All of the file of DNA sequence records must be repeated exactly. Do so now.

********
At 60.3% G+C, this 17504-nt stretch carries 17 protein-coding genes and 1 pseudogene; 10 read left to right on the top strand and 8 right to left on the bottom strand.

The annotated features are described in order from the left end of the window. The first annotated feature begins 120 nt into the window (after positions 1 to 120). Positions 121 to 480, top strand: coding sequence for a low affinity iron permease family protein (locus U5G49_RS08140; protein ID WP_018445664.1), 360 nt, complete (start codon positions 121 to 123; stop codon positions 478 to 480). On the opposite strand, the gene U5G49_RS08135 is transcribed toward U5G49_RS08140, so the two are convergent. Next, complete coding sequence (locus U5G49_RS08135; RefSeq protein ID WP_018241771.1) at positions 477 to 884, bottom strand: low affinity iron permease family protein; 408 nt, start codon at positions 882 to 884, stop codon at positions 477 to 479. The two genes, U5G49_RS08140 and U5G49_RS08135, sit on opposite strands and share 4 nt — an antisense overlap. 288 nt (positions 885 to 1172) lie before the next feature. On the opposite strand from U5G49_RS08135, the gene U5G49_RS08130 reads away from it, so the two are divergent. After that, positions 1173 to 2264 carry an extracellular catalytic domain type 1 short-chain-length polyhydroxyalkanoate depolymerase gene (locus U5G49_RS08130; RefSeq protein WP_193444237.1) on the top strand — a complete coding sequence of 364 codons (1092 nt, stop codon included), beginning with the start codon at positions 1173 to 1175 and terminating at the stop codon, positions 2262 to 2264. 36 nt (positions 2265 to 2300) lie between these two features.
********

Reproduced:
At 60.3% G+C, this 17504-nt stretch carries 17 protein-coding genes and 1 pseudogene; 10 read left to right on the top strand and 8 right to left on the bottom strand.

The annotated features are described in order from the left end of the window. The first annotated feature begins 120 nt into the window (after positions 1 to 120). Positions 121 to 480, top strand: coding sequence for a low affinity iron permease family protein (locus U5G49_RS08140; protein ID WP_018445664.1), 360 nt, complete (start codon positions 121 to 123; stop codon positions 478 to 480). On the opposite strand, the gene U5G49_RS08135 is transcribed toward U5G49_RS08140, so the two are convergent. Next, complete coding sequence (locus U5G49_RS08135; RefSeq protein ID WP_018241771.1) at positions 477 to 884, bottom strand: low affinity iron permease family protein; 408 nt, start codon at positions 882 to 884, stop codon at positions 477 to 479. The two genes, U5G49_RS08140 and U5G49_RS08135, sit on opposite strands and share 4 nt — an antisense overlap. 288 nt (positions 885 to 1172) lie before the next feature. On the opposite strand from U5G49_RS08135, the gene U5G49_RS08130 reads away from it, so the two are divergent. After that, positions 1173 to 2264 carry an extracellular catalytic domain type 1 short-chain-length polyhydroxyalkanoate depolymerase gene (locus U5G49_RS08130; RefSeq protein WP_193444237.1) on the top strand — a complete coding sequence of 364 codons (1092 nt, stop codon included), beginning with the start codon at positions 1173 to 1175 and terminating at the stop codon, positions 2262 to 2264. 36 nt (positions 2265 to 2300) lie between these two features.